Solution Saturday: Breakthrough Moments

Cowards love procrastination.

Aspiring authors would kill for the opportunities that come my way. But, I’ve procrastinated on writing a book for three years. I’m afraid of it.

Fear blocks possibility.

self-reliance is foundational. help from others is exponential.png

Readers can’t understand how I’m able to write every day but can’t bring myself to write a book. Surprising isn’t it?

My attitude about writing books shifted last Wednesday during a video conference with, Alf, a V.P. of a Canadian company.

Background:

I’m fortunate to work with organizations to help develop their coaching culture. On two occasions, I invited my friend Alf to video conference in to share his companies three year journey into creating a coaching culture for a division of their national organization.

During those video conferences, I ask Alf to do a coaching demo. I’m the guinea pig. The fateful moment began when I said, “Coach me through being stuck on writing a book.”

Fireworks:

Simple observations provide profound impact.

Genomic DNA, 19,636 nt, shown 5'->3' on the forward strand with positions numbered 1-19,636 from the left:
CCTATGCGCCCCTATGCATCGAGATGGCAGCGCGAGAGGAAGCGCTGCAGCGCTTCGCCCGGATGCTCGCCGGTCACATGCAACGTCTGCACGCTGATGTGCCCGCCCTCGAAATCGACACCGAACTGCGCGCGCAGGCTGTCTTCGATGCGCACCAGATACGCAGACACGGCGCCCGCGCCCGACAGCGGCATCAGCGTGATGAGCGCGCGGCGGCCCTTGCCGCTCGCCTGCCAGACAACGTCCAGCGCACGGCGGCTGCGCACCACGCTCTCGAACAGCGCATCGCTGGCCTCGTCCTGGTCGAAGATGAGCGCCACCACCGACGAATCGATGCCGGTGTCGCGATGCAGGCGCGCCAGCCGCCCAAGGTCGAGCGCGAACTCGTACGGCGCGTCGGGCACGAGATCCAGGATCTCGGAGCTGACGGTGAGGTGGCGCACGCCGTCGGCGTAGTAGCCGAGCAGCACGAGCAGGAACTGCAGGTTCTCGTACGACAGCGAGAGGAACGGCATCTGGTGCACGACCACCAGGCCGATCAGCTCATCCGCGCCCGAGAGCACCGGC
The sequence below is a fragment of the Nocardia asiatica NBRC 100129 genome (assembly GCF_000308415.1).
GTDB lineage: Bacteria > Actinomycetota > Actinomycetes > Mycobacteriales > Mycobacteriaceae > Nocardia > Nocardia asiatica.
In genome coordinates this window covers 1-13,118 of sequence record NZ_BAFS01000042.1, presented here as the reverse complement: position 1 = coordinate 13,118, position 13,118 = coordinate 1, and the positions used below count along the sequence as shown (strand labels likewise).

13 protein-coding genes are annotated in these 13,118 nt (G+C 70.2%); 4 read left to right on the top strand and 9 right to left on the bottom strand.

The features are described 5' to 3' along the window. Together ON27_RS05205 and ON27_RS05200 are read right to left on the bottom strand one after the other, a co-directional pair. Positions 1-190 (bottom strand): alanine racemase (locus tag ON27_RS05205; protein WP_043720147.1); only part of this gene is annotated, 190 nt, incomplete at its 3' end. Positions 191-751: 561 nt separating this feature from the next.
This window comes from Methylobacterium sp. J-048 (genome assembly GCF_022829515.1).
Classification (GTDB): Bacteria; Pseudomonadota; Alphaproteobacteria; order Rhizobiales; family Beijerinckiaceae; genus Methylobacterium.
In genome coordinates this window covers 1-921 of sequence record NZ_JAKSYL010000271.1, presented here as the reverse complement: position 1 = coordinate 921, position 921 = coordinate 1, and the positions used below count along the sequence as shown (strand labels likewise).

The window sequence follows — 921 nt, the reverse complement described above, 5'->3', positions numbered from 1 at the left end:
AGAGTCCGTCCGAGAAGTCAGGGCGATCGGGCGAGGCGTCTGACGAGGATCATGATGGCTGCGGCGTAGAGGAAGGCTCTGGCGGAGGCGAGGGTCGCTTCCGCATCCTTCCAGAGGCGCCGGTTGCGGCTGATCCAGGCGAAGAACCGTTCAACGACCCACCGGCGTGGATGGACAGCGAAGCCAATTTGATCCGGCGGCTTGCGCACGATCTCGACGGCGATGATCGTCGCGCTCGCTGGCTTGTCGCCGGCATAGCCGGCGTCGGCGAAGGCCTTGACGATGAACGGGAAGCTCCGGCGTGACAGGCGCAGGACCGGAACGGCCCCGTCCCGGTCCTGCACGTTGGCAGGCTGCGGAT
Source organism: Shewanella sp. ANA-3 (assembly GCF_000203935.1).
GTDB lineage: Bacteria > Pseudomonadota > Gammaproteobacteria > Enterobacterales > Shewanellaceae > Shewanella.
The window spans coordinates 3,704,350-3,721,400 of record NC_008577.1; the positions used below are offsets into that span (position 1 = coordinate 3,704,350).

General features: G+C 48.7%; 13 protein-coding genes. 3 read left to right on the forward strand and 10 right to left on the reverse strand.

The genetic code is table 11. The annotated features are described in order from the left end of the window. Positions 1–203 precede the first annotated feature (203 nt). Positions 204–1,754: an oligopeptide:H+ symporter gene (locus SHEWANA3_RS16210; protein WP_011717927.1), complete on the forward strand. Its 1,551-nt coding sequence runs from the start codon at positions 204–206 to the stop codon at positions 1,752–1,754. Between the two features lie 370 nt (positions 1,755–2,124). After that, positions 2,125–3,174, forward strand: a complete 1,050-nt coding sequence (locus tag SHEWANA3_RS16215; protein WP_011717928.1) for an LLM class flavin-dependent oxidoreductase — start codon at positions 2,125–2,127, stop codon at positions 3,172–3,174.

Fireworks exploded when Alf asked, “What if you wrote a book for yourself?” I write for myself everyday! But, I’d put writing books in a separate category.

Breakthroughs require new ways of thinking.

Our conversation ended with a two week deadline for writing an outline for a book.

7 ways to create breakthroughs:

  1. Share where you’re stuck. Progress requires vulnerability. Don’t fake it until you make it.
  2. Clarify aspirations. Define the win in short-term and long-term language.
  3. Connect current competencies to new challenges. How might the things you’re already doing find broader expression? I’m able to write a book for myself
  4. Adjust the story you tell yourself. The flipping of a switch is often the result of a new story that illuminates new perspective.
  5. Create a simple, short-term goal that includes accountability.
  6. Receive help. Self-reliance is foundational. Help from others is exponential. Do things that require help.
  7. Accept that new behaviors feel awkward, sometimes fake.

What prevents breakthroughs?

How might leaders facilitate breakthroughs for others?